Sage Advice: Father Fears Being a Christmas Grinch

By Amy Dickinson | December 19th, 2018

What do you do when adult children are taking advantage of the holidays


Dear Amy: My husband’s adult children do not celebrate Christmas. They are vocally against it, and against Christianity.

However, they do send us their Christmas lists for expensive items, such as large home appliances and electronics.

We’ve never asked for such a list and have never received as much as a card from them.

I admit I am starting to feel resentful. Their entitled attitude worries me.

We love gift-giving but this is starting to feel more like fulfilling a demand than giving a gift from the heart.

We provide trips, gifts and money generously throughout the year.

I have suggested we let the kids know we will be buying more modest gifts for Christmas. My husband is afraid to rock the boat since his adult kids are accustomed to receiving expensive Christmas gifts from us.

Is there a way we can reset expectations and boundaries, without looking like the Grinch?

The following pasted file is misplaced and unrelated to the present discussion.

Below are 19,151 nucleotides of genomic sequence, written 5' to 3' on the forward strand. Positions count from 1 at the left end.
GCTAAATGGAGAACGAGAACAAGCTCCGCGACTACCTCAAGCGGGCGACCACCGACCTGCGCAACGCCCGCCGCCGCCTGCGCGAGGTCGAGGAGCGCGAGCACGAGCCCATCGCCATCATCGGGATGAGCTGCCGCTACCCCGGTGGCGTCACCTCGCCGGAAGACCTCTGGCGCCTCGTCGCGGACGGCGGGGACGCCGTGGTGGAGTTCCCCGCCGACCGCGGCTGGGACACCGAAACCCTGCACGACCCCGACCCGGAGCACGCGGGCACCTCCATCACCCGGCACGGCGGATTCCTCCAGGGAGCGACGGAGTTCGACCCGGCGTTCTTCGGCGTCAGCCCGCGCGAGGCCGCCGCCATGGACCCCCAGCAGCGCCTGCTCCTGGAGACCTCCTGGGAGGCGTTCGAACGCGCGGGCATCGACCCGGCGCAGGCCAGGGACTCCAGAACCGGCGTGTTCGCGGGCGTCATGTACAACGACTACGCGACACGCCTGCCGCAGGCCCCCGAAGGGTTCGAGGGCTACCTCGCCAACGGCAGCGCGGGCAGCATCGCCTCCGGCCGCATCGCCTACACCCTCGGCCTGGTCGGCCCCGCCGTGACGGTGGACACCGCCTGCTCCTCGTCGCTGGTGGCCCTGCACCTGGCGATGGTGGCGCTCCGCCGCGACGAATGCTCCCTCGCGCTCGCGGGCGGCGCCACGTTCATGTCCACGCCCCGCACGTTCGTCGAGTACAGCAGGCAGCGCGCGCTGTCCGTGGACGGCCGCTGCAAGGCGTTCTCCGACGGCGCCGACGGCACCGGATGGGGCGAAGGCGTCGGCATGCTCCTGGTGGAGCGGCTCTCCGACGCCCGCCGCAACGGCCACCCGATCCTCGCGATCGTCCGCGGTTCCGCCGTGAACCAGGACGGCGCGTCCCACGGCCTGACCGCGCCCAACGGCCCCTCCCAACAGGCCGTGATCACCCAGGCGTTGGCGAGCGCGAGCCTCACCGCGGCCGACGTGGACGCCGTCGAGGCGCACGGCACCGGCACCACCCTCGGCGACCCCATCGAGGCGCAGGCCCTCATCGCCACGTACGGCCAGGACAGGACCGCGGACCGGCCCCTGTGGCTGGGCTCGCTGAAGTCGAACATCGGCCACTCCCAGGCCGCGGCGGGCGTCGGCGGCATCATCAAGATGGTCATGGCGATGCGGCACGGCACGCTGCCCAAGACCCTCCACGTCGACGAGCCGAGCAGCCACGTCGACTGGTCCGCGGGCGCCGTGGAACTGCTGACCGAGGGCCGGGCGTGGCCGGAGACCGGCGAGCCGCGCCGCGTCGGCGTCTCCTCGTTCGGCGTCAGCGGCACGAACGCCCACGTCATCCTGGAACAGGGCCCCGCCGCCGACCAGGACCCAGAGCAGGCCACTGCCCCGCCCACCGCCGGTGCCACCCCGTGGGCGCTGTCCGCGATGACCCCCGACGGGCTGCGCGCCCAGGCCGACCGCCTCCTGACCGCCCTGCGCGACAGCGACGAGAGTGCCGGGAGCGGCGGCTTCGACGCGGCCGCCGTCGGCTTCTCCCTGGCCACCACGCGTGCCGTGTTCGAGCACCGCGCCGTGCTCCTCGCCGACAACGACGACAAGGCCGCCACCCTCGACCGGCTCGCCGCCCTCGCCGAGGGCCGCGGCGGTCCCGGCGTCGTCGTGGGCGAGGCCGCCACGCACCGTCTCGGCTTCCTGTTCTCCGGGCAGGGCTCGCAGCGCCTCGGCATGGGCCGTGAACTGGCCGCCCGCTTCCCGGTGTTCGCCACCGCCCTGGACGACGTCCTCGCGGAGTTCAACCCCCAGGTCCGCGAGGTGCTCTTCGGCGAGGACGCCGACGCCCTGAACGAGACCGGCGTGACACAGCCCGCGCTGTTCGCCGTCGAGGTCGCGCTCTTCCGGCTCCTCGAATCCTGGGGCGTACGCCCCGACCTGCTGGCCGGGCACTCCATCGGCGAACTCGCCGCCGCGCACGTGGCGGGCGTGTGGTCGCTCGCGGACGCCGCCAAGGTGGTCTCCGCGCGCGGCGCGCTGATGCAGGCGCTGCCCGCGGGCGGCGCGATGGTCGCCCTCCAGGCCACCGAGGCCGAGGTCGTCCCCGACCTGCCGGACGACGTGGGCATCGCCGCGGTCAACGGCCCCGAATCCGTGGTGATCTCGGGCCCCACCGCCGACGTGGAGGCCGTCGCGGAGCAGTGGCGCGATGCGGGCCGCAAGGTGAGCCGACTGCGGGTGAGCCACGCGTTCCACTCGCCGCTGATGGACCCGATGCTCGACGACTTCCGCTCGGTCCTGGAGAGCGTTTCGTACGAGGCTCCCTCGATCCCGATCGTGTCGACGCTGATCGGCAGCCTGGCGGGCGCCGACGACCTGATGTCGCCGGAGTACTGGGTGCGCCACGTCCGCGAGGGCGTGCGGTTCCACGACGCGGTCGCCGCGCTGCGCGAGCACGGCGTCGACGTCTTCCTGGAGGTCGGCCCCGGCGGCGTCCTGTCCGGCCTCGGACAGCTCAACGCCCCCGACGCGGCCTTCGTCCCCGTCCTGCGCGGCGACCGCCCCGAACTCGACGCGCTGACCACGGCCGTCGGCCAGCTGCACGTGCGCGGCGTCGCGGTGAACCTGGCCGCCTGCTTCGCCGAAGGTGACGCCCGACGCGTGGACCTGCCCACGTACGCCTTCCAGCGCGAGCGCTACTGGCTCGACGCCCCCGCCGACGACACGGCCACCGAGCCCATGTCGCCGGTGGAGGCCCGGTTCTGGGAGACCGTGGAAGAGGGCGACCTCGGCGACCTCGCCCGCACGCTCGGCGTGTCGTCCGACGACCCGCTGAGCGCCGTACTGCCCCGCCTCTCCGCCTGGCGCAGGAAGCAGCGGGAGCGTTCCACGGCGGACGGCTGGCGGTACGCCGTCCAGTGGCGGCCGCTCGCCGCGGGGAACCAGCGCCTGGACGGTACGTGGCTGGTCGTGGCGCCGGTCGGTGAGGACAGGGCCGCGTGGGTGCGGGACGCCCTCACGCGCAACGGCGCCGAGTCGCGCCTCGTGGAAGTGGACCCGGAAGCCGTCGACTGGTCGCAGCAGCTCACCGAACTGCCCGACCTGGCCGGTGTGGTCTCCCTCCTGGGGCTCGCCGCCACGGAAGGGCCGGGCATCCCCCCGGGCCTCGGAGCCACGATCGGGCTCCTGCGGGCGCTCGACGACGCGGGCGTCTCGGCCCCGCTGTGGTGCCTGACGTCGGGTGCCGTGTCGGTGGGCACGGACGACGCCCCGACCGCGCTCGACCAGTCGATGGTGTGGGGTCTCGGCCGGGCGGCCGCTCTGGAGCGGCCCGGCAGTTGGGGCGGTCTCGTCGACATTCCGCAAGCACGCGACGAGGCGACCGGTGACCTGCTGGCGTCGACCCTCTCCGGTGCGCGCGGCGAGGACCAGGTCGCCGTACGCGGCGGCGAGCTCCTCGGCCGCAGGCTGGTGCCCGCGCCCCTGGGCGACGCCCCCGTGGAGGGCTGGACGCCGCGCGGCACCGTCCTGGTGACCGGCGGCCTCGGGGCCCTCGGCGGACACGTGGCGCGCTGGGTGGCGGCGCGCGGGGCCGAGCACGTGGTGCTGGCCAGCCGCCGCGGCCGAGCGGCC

– Mrs. Claus

Dear Mrs. Claus: As long as he is afraid of his children, your husband can’t change the equation during the holiday season.

You should encourage him to start to see himself as worthy of adult attention and respect. He seems to feel that he must literally purchase love from his children – and, guess what? He could be wrong! But he will never know the core value of his relationship with his kids until he is brave enough to have these relationships in a more organic way.

If his kids don’t “believe” in Christmas, then don’t do Christmas.

If he is determined to give gifts – this year, he should recognize each of his kids in a new way: by contacting them to say that he has made a donation in their honor to a worthwhile charity.

His kids are not a worthwhile charity, but there are plenty out there, and (unlike his children) these organizations would be grateful for his support. He should steel himself for some blowback from this approach. Change is hard.

In the tradition of the great personal advice columnists, Chicago Tribune’s Amy Dickinson is a plainspoken straight shooter who relates to readers of all ages. She answers personal questions by addressing issues from both her head and her heart. A solid reporter, Dickinson researches her topics to provide readers with informed opinions and answers. Ask Amy, P.O. Box 194, Freeville, NY 13068

© 2018 by Amy Dickinson

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